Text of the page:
Getting Ready to Go

Is there anything as horrible as starting a trip? Once you’re off, that’s all right! But the last moments are earthquake and convulsion and the feeling that you are a snail being pulled off your rock. Anne Morrow Lindbergh

The stress is unreal! It was nothing like this when I departed for 8 months after University. This time, 25 years later, I am only going for 2 months. I am thinking ahead, which feels impossible, planning for my business Gumboot Gourmet and for the Good Food Box, which I will be operating from Romania!

It is a week before I go on my independent study trip with a Nuffield scholarship. I could not figure out why I was so miserable until I read the quote above. Apparently, it is difficult coming home again too, since everything looks so different having acquired a new perspective abroad. I am warned that re-entry can be rocky and my eyes

I read this little book called Journeys of Simplicity – Traveling Light by Philip Harnden. It did not live up to my expectations but still had a few gems in it. It is about traveling light and contains only lists, of what some well known people took with them on their travels or kept as their belongings.  The book also explores ‘traveling light’, not just unencumbered journeying, but the traveling light that shows us the way, and about traveling to find the Light within.

All John Muir took on his one thousand mile walk to the Gulf was a comb, brush, towel, soap and change of underclothing in a rubberized bag; a plant press; and a copy of Burn’s poems, Milton’s Paradise Lost, Wood’s Botany, the New Testament, a journal and a map. He writes: “Only by going in silence, without baggage, can one truly get into the heart of the wilderness.”

French painter, Marcel Duchamp took two shirts, one worn on top of the other and a toothbrush in his jacket pocket. Apostle for world peace, Peace Pilgrim walked over 25,000 miles. She wore and carried all navy clothing: a short and a long sleeved shirt, slacks, running shorts, socks, sneakers, a tunic with lots of pockets and in those pockets, a comb, toothbrush, pen, map, leaflets and correspondence.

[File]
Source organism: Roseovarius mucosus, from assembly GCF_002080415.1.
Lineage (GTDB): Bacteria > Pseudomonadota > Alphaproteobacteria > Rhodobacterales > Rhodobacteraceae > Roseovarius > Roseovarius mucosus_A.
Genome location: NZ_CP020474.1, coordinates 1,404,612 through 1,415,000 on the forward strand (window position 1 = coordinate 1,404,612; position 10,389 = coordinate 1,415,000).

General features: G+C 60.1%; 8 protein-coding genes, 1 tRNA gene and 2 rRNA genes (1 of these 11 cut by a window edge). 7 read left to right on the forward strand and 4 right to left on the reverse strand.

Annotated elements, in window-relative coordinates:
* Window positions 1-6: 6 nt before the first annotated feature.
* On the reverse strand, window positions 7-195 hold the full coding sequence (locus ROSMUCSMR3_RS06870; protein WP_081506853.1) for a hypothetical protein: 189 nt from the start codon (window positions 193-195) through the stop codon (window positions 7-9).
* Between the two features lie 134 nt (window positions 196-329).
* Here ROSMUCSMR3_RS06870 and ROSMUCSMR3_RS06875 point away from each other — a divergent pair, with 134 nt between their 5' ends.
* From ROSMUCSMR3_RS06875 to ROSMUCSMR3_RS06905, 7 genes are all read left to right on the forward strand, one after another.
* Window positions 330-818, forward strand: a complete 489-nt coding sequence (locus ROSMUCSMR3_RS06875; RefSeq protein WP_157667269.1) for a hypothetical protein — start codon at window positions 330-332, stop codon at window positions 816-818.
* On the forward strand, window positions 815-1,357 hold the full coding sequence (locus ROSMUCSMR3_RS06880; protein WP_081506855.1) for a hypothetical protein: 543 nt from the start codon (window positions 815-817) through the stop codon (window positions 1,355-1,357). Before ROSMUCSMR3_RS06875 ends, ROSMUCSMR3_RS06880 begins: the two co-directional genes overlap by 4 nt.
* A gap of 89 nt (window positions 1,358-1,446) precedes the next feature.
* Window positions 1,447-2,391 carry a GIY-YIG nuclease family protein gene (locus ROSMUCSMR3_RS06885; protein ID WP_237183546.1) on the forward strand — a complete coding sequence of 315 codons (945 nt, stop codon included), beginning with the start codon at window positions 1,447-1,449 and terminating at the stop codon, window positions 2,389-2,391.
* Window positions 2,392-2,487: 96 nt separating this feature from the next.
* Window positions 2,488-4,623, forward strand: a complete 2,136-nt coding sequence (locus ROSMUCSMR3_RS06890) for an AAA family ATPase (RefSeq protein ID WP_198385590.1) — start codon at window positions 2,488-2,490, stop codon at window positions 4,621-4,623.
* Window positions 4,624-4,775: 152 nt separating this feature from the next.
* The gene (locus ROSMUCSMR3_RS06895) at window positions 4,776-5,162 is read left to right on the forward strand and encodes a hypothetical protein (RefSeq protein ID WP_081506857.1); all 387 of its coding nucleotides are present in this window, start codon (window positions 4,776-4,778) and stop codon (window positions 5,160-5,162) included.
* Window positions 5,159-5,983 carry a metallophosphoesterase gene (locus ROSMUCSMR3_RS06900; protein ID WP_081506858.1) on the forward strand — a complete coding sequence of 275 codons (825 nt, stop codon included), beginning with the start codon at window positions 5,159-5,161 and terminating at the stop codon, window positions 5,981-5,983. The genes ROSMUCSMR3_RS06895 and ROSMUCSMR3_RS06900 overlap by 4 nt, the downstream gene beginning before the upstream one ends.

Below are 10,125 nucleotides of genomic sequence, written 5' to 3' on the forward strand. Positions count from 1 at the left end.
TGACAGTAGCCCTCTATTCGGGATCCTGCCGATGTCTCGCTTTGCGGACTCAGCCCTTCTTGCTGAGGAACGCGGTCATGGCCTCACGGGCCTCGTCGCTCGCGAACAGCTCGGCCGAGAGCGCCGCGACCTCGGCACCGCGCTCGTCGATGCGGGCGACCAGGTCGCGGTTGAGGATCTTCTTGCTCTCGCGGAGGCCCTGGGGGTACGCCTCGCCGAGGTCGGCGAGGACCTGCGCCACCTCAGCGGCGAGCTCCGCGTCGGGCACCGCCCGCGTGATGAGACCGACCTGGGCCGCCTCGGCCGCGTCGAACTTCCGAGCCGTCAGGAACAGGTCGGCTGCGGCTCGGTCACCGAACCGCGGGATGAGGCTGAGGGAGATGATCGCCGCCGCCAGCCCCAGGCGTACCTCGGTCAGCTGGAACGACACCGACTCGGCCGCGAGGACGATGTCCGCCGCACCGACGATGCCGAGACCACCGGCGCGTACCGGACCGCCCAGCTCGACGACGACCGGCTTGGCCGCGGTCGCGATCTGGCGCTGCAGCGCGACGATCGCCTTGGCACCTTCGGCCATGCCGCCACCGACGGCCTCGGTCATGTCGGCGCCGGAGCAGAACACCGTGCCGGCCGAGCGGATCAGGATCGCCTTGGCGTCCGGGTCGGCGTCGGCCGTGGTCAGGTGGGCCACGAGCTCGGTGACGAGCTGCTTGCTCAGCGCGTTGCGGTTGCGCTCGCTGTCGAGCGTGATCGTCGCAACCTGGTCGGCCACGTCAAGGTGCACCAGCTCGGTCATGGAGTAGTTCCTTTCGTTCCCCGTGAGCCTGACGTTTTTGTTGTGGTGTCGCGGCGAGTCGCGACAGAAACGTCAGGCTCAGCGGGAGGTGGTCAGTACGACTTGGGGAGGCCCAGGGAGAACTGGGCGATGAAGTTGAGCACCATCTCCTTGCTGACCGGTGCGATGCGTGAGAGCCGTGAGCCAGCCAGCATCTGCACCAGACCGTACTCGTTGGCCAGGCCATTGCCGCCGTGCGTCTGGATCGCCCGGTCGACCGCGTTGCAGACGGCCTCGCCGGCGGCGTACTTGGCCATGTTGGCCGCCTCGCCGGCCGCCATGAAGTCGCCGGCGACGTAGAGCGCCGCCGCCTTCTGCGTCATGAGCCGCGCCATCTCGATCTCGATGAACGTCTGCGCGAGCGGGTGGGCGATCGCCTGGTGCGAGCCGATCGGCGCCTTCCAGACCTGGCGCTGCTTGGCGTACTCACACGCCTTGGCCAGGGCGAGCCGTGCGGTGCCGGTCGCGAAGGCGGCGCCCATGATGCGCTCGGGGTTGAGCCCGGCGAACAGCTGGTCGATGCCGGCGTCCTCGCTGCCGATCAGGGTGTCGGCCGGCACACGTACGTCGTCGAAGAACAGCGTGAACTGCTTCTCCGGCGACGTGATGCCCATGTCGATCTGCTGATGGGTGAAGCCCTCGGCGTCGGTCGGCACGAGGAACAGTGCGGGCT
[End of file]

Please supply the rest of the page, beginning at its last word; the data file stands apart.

It is my attempt to travel light, but I am not being as successful! My list is long and I plan to put it all in a medium sized backpack. I am hoping it won’t way more than 15kg. Is this possible?! The average daily highs where I am going will be between 10̊C and 15̊C. I have carefully selected all mix and match black and purple clothing with some brown for warmer weather days.

Here is my list:
Bath bag including face cream with SPF
Complementary health care kit with sewing kit
Youth hostel sheet
Water bottle and carrier belt
And in my backpack: black leggings, T shirt, quick dry top, quick dry pants, purple dress that bunches up into a ball, underwear & socks, work gloves (in preparation for some horse based agriculture), fleece vest, rain pants and jacket, pajamas, swimsuit, shawl, light running shoes, cap, sunglasses, spare glasses, neck scarf, quick dry small towel, waterproof matches, jacknife (almost went into carry-on – yikes) and extra straps.

I will wear brown roll up pants, a long sleeve top, undershirt, a hoodie and Blundstone boots, all clothing that hides the dirt very nicely!

My carry-on will probably be heavier than my backpack: many technologies from a flashlight and compass to smartphone, tablet, keyboard, camera, numerous cables for charging, adapter, and USB key; my wallet, travel documentation (passport, travel insurance, destination information and maps, rail pass, HI membership, and tickets, these days in the form on confirmation emails), a travel pillow, a couple of magazines, a book, my research papers, a journal, the game yatzee, some pens and highlighters, and credit card and emergency contact information. And finally, a travel mug, boiling element and some tea bags for the long days.

Published by Kaytlyn Creutzberg, BSc, NSch, MA

#SayItLikeItIs: Kaytlyn writes not only about applying a spiritual care therapeutic model to farming, but also how collective cultural narratives impact the choices we make that result in a pervasive "don't care" attitudinal construct towards Earth and Her landscapes. (formerly Gayl)

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